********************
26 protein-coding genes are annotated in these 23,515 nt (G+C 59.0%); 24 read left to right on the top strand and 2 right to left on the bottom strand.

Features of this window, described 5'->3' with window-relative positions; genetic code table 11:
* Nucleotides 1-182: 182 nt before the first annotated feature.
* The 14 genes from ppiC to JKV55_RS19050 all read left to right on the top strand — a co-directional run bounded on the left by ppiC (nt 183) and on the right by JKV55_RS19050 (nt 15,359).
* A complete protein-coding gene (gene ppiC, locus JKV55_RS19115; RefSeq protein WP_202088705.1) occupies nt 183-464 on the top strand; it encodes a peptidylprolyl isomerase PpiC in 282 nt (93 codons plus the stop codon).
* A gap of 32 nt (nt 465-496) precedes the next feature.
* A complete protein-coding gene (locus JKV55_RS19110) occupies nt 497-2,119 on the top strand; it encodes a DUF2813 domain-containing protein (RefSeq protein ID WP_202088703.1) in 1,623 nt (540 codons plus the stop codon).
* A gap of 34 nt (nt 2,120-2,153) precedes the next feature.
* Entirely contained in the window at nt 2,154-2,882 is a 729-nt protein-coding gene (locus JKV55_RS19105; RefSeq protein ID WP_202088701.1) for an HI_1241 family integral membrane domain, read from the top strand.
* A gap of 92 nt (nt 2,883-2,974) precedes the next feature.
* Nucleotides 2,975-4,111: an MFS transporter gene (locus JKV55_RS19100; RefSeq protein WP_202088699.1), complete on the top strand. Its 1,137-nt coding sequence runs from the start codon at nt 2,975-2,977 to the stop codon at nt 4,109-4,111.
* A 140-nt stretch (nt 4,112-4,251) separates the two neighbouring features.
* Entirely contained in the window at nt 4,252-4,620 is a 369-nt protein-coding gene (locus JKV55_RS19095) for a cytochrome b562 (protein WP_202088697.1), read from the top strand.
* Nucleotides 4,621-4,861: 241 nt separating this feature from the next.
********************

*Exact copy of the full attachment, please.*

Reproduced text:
26 protein-coding genes are annotated in these 23,515 nt (G+C 59.0%); 24 read left to right on the top strand and 2 right to left on the bottom strand.

Features of this window, described 5'->3' with window-relative positions; genetic code table 11:
* Nucleotides 1-182: 182 nt before the first annotated feature.
* The 14 genes from ppiC to JKV55_RS19050 all read left to right on the top strand — a co-directional run bounded on the left by ppiC (nt 183) and on the right by JKV55_RS19050 (nt 15,359).
* A complete protein-coding gene (gene ppiC, locus JKV55_RS19115; RefSeq protein WP_202088705.1) occupies nt 183-464 on the top strand; it encodes a peptidylprolyl isomerase PpiC in 282 nt (93 codons plus the stop codon).
* A gap of 32 nt (nt 465-496) precedes the next feature.
* A complete protein-coding gene (locus JKV55_RS19110) occupies nt 497-2,119 on the top strand; it encodes a DUF2813 domain-containing protein (RefSeq protein ID WP_202088703.1) in 1,623 nt (540 codons plus the stop codon).
* A gap of 34 nt (nt 2,120-2,153) precedes the next feature.
* Entirely contained in the window at nt 2,154-2,882 is a 729-nt protein-coding gene (locus JKV55_RS19105; RefSeq protein ID WP_202088701.1) for an HI_1241 family integral membrane domain, read from the top strand.
* A gap of 92 nt (nt 2,883-2,974) precedes the next feature.
* Nucleotides 2,975-4,111: an MFS transporter gene (locus JKV55_RS19100; RefSeq protein WP_202088699.1), complete on the top strand. Its 1,137-nt coding sequence runs from the start codon at nt 2,975-2,977 to the stop codon at nt 4,109-4,111.
* A 140-nt stretch (nt 4,112-4,251) separates the two neighbouring features.
* Entirely contained in the window at nt 4,252-4,620 is a 369-nt protein-coding gene (locus JKV55_RS19095) for a cytochrome b562 (protein WP_202088697.1), read from the top strand.
* Nucleotides 4,621-4,861: 241 nt separating this feature from the next.